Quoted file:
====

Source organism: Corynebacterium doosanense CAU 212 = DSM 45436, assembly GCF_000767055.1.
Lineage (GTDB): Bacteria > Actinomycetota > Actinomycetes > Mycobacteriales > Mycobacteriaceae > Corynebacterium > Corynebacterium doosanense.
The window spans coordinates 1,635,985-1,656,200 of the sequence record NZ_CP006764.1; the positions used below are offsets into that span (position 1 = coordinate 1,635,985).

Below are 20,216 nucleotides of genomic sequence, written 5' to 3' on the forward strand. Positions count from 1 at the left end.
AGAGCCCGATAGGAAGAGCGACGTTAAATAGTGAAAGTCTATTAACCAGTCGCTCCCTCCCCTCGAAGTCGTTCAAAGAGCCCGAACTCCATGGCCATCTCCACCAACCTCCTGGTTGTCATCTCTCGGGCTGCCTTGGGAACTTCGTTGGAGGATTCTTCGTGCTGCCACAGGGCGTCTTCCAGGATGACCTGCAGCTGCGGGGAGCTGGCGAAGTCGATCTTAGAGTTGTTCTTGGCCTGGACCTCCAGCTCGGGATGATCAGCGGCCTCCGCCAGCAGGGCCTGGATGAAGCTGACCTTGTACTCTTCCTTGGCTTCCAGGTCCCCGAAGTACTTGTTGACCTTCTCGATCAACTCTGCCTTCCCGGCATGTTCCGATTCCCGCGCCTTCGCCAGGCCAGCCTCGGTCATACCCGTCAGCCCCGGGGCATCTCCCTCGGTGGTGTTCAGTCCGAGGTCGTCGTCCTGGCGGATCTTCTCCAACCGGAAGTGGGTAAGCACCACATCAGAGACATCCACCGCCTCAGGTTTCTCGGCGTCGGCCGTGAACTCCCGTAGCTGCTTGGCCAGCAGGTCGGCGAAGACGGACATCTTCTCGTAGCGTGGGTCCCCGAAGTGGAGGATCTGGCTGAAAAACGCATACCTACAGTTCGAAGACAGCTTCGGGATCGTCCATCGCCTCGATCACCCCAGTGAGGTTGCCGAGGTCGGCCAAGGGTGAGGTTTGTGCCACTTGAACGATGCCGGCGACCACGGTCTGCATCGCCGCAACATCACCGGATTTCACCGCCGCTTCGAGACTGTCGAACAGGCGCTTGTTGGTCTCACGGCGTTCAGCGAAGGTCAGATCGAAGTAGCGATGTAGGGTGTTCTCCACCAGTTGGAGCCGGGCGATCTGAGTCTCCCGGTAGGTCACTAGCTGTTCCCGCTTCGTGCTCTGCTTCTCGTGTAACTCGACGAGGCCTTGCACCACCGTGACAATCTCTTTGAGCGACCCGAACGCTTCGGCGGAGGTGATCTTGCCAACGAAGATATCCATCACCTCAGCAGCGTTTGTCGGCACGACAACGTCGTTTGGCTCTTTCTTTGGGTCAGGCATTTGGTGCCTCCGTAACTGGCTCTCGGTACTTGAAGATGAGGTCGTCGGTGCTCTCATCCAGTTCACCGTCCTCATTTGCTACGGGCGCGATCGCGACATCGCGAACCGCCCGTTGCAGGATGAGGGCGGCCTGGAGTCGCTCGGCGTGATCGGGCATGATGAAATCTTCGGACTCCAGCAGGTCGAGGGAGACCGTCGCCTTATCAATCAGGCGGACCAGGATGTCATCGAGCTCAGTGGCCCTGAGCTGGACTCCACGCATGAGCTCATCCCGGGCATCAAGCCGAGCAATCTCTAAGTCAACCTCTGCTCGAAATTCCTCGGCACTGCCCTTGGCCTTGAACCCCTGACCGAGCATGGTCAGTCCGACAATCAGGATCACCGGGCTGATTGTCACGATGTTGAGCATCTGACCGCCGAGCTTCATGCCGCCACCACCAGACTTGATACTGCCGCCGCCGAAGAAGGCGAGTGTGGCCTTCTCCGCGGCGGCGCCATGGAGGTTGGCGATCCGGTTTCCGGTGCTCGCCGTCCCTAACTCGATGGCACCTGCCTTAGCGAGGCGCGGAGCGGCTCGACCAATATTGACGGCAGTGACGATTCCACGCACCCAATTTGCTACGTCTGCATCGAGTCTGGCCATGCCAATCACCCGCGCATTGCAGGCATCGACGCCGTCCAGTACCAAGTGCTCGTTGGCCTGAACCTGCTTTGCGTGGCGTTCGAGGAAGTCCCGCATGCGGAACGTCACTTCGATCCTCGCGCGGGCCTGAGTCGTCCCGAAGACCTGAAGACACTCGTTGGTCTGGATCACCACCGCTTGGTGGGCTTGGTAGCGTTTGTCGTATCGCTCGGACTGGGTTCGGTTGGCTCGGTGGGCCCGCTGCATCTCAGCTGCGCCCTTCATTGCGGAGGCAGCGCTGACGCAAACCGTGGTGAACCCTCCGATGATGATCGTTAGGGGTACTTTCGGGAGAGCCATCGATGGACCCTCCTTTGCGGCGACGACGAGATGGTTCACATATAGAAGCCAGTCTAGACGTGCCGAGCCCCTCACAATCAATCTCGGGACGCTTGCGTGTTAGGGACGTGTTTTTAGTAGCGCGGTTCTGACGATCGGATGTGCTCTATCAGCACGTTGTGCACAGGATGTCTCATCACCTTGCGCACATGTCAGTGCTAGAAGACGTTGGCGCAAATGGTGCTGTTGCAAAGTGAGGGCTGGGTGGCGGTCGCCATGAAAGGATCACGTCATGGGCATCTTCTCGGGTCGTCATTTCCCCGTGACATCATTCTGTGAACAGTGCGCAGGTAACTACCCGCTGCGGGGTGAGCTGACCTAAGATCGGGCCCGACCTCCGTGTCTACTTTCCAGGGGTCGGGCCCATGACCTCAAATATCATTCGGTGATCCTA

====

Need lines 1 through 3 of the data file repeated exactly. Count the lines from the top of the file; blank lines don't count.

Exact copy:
Source organism: Corynebacterium doosanense CAU 212 = DSM 45436, assembly GCF_000767055.1.
Lineage (GTDB): Bacteria > Actinomycetota > Actinomycetes > Mycobacteriales > Mycobacteriaceae > Corynebacterium > Corynebacterium doosanense.
The window spans coordinates 1,635,985-1,656,200 of the sequence record NZ_CP006764.1; the positions used below are offsets into that span (position 1 = coordinate 1,635,985).